One issue you might find annoying, if you are a gamer, and you use a Bt wireless headset with built-in microphone. It appears that a combination of PulseAudio (the audio server daemon) and various Bt stacks provided by different Linux OSes do not always play well together, especially when it comes to automatic profile switching between A2DP and HSP/HFP. As I understand it (and I’m a total newb in this area) A2DP is the remote audio communication profile that allows a Bt headphone to receive audio data over Bt, whereas the HFP/HSP profiles are used for microphone pickup and transmission as used in telephony. I guess the only way to find out whether your particular headset works, if it is a wireless headset, would be to try and search through the forums beforehand.

As far as distros are concerned, my personal take:

  • Ubuntu has definitely become a staple - although I use it on several different machines, it comes with a number of pet hates - I upgraded to LTS 20.04 from 18.04 recently on 3 different machines, 2 of which were Dell laptops with an Ubuntu OEM setup. Those upgrades actually went fairly smoothly. The third upgrade on an older compact box is still giving me problems, but that is due to the Linux kernel no longer correctly supporting the BIOS of the motherboard. I had similar issues prior to upgrading, they’ve just got worse with the current iteration of Ubuntu OS.

  • I use ElementaryOS 5 on another older laptop, I love it for the simplicity of its UI, and its snappiness, but that comes at a cost in the choice of supported/integrated software. Although Elementary bases its repositories on Ubuntu, some software packages regularly found in Ubuntu are not present or are deemed “unsupported” (whatever that means exactly, as there is no paid support for Elementary as far as I can tell) and the developers for ElementaryOS have created their own app store and promote development of apps using the GTK/Vala environment. Upgrading from one version to another in ElementaryOS is still a PITA (unless suddenly, with the release of 5.1, they’ve made it easy).

  • I gave Manjaro a spin a few years ago, but it just didn’t appeal to me, probably didn’t give it long enough, I guess. I love the idea of rolling distros, but was always concerned about overall stability.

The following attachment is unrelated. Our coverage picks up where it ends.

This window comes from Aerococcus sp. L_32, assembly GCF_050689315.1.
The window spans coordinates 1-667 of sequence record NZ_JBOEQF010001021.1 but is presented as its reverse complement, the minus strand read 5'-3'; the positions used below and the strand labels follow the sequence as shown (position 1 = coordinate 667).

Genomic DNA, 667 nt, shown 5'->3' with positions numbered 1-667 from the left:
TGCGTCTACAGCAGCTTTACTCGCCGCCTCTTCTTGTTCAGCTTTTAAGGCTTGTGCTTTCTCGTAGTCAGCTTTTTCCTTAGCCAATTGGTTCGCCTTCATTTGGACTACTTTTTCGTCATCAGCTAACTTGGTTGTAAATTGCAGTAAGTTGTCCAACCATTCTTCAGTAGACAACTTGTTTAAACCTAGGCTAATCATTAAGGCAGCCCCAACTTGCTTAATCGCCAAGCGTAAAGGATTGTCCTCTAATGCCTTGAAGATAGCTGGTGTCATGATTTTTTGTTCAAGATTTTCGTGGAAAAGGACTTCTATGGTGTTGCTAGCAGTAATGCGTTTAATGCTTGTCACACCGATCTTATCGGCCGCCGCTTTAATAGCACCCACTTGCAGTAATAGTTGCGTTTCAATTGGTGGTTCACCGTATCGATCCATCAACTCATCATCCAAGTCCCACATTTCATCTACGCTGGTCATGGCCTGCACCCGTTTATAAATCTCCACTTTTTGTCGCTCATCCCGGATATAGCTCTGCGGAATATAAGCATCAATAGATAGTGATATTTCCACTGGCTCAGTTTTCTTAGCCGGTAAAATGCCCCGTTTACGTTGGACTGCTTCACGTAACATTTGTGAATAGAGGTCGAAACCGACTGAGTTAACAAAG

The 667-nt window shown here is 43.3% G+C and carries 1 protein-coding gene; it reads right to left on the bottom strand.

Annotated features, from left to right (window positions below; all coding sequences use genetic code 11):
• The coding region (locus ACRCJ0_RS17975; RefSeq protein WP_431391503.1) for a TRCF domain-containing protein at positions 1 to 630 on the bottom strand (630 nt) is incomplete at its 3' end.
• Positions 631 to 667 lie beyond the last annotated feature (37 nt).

• I haven’t tested Zorin in an age, it was still very young as a project when I last tried it, so that was several years ago !

  • For me Mint remains a solid Linux OS. Based on the Ubuntu repositories, and although now refusing to follow the snap package system provided by Ubuntu, it is one of those Linux distros that lets you get things done without hue or cry (mostly - I’ve had issues in the past too). Whilst I love the crispness of the Cinnamon desktop, I find it has become quite resource hungry (as is Ubuntu, to be fair) and I want my computer to boot up within seconds and be fully functional. Perhaps most of my hardware is now too old for that hope to be a reality.

Overall, probably what I regret the most about current Linux distribution development has been the trend to forget being economical with hardware resources, and instead go for the bloat or feature creep that we have seen in the commercial OS development. This is what attracted me to the Raspberry Pi. What the developers of that product have managed to do with those Arm processors is pretty amazing, and kind of puts the other mainstream chip manufacturers to shame, IMO.

I know what you mean but flavours of Linux still run on platforms with very little hardware, eg OpenWrt will run on devices down to 32M of RAM and 4M of flash (though, to be fair they are currently saying that is insufficient resources and will not be supported in the future) and there are several distributions which concentrate on low powered processors.

While support for older systems (and lower powered ones which are still used as embedded processors - I think there is still an active 68k port, although it does require a 32bit CPU and MMU so at least a 68020) is important I think that it would be a mistake to ignore the considerable power of modern 64-bit processors, running off an SSD I am constantly amazed how fast my “new” machines boot. That’s an i5-8600T in the file/media server that tends to also get used as my daily driver, or the i7-8700k based box that I use for Windows & “heavy lifting” tasks such as video editing or transcoding.

But even “embedded” CPUs pack a punch - the router/firewall has a dual-core 1GHz AMD CPU with 4Gb RAM, that would have been a serious piece of desktop kit not that long ago and it runs Centos just fine in a headless config - it will even run X, albeit via VNC

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No. My previous laptop had a catastrophic hardware failure, I was fast approaching a deadline to have ready a large complicated report, so just went for the most future-proof laptop that Amazon France could deliver ASAP.

In spite of Lenovo naming it as a ‘gaming’ machine, I think that many gamers would reject as the graphics are probably not high end enough.